His stud record was disastrous as he covered 13 mares but failed to get any of them into foal.  As a result of this fiasco Aurelius was gelded and returned to the track on the 22nd April 1964 in the Ballymoss Stakes at the Curragh.  Now trained by Paddy Prendergast in Ireland he started joint favourite and ran very well to finish 3rd.

In 1965 he moved to Ken Cundell’s mixed yard at Roden House stables at Compton in Berkshire.  His debut under Cundell’s tutelage came in November when he ran on the flat at Lingfield Park where he finished 9th of 12 runners in preparation for a National Hunt campaign as a novice hurdler.

He made his hurdling debut at Sandown Park on 6 November 1965 in the Black Hills Hurdle over 2 miles, a date etched in National Hunt history when on the same card the mighty Arkle defeated Mill House by 20 lengths conceding 16lb’s and breaking the course record by 17 seconds.  He finished only 4th of 8 runners but soon followed up with successive wins at Ascot and Kempton with Bill Rees on board.

Aurelius’s next landmark was to run at the Cheltenham festival where he finished 2nd (beaten 12 lengths) in a Division of Gloucestershire hurdle now known as the Supreme Novices Hurdle, the same day the legendary  Flyingbolt won the Champion Chase by 15 lengths.  He completed his first season over the sticks with an impressive win in a handicap hurdle  at Cheltenham, carrying top weight, 11st 11lb’s under his new regular jockey Des Briscoe.  Briscoe had ridden him in on his first outing over hurdles and at the recent festival meeting.

The gelding then returned to the flat at Alexandra Palace where with Walter Swinburn senior on board he won over 1m 5 furlongs.  Subsequently, after a defeat at Brighton he ran second in a thrilling finish to the Henry II Stakes at Sandown Park over 2 miles.  With Aussie Scobie Breasley back as jockey he was beaten only by half a length by Fighting Charlie, the 1965 Ascot Gold Cup winner, who proceeded to capture the distinguished prize again at the following month’s Royal meeting.

The eight year old had run his last race on the flat and Cundell began to plan a Champion Hurdle campaign. However, he then had a period of ten months off the course after straining a tendon and Ken Cundell reported that training the gelding had become a day to day affair.  His legs being a constant course of worry he had been blistered as a consequence. Despite this he returned in the first running of the Kingwell Hurdle at Wincanton where he was placed 3rd.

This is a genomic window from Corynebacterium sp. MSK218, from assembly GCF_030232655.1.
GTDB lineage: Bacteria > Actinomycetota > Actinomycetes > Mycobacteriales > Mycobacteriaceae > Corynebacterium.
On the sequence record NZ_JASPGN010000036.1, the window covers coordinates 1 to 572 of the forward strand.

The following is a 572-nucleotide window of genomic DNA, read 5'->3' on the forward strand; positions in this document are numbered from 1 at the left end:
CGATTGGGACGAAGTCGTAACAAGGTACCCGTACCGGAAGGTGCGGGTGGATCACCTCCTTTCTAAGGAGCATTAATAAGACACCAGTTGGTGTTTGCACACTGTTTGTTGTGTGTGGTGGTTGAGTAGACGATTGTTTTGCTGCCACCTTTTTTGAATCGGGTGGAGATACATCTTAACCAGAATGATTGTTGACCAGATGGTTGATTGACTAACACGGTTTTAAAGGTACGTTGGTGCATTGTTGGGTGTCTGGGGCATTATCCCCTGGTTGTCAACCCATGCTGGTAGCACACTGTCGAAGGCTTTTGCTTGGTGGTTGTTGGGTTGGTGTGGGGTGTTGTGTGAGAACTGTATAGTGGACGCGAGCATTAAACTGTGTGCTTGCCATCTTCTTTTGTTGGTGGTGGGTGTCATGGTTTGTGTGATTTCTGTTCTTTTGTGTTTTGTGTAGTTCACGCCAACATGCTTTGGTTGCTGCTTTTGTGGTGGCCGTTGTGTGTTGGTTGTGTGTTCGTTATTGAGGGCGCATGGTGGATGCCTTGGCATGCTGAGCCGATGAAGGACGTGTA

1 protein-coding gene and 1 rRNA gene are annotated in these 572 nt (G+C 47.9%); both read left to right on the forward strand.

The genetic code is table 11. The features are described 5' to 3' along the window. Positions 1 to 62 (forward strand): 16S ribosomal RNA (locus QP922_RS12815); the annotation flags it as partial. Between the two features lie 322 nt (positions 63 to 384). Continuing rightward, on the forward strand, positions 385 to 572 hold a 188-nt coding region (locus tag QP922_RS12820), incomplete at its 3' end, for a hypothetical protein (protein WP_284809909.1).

On the back of this performance, a week later he went off as the 7/1 favourite for the valuable Schweppes Gold Trophy handicap at Newbury carrying 11st 6lb’s but finished only 9th in the 28 runner field.

Without doubt Aurelius’s best performance over hurdles came in his next race the 1967 Champion Hurdle where he crossed the line second, beaten 4 lengths at 18/1 by Saucy Kit.  However, hanging left in the home straight he bored into the Queen Mother’s horse Makaldar, the 11/4 favourite and consequently the eccentric former classic winner was inevitably disqualified and placed last in the 23 runner field.

Stan Mellor, champion jockey between 1960-1962 was his usual partner in the 1967/68 campaign and after two runs over the small obstacles Cundell took him on his final adventure, steeplechasing.  After an impressive 2nd on his debut in the Express Steeplechase at Sandown Park (January 1968) he proceeded to win his next two chases at Ascot (Grange Chase) and at Sandown Park (Scilly Isles Beginners Chase) in February both over 2 miles.  His old eccentricities remained though, as after his first run over fences, he had ran out when an odds on favourite in a hurdle race at Windsor and then refused in his final race of the season at Kempton when a short priced favourite.

In what was to be Aurelius’s final season (1968/69) he began in a couple of quality hurdle races at Newbury and Sandown, which featured Saucy Kit and Salmon Spray (1966 Champion Hurdle winner), but finished down the field on both occasions with Terry Biddlecombe in the saddle.  His penultimate race of his career came at Ascot in the Black and White Whisky Gold Cup Chase (November 23rd 1968) where he refused. On the same day a juvenile hurdle was run at the course bearing his name, to commemorate his amazing achievement of winning races at the course in all three racing disciplines.

The gelding’s final appearance saw him return to where it all began, Newbury, on Saturday 30 November in the prestigious Hennessy Gold Cup over 3miles 2 furlongs.  The quality field of 11 featured Ken Cundell’s top chaser, Stalbridge Colonist, famous for beating Arkle in the same race in 1966, Rondetto who won the race in 1967, Woodland Venture (1967 Cheltenham Gold Cup winner) and future Grand National winner (1971) Specify.  However, the near 11 year old carrying 10st 7lb’s with John Cook in the saddle bowed out in typical fashion refusing at the 12th.  The race was won by Fulke Walwyn’s Man of the West with Stalbridge Colonist only 4th.

Aurelius had enjoyed a remarkable career which due to his total failure as stallion encompassed such diverse occasions as Royal Ascot, the Arc and the Cheltenham festival. He finished with seven wins on the flat, three over hurdles and two over the largest obstacles.

Whilst he could never be regarded as great horse, he was an excellent galloper, who preferred a cut in the ground and mixed with the best mile and a half horses of his age.  Perhaps, he would have made an ideal cup horse, but that course wasn’t taken.

However, his failings at stud allowed him the chance to undertake an interesting National Hunt career.  But unquestionably his Achilles heel was his temperament, which dogged his latter career.

There really was only one Aurelius, a unique horse.

My recent enquiries lead me to understand Aurelius returned to Mrs Hue Williams, Rathasker stud in Co Kildare where he lived into his early 20’s.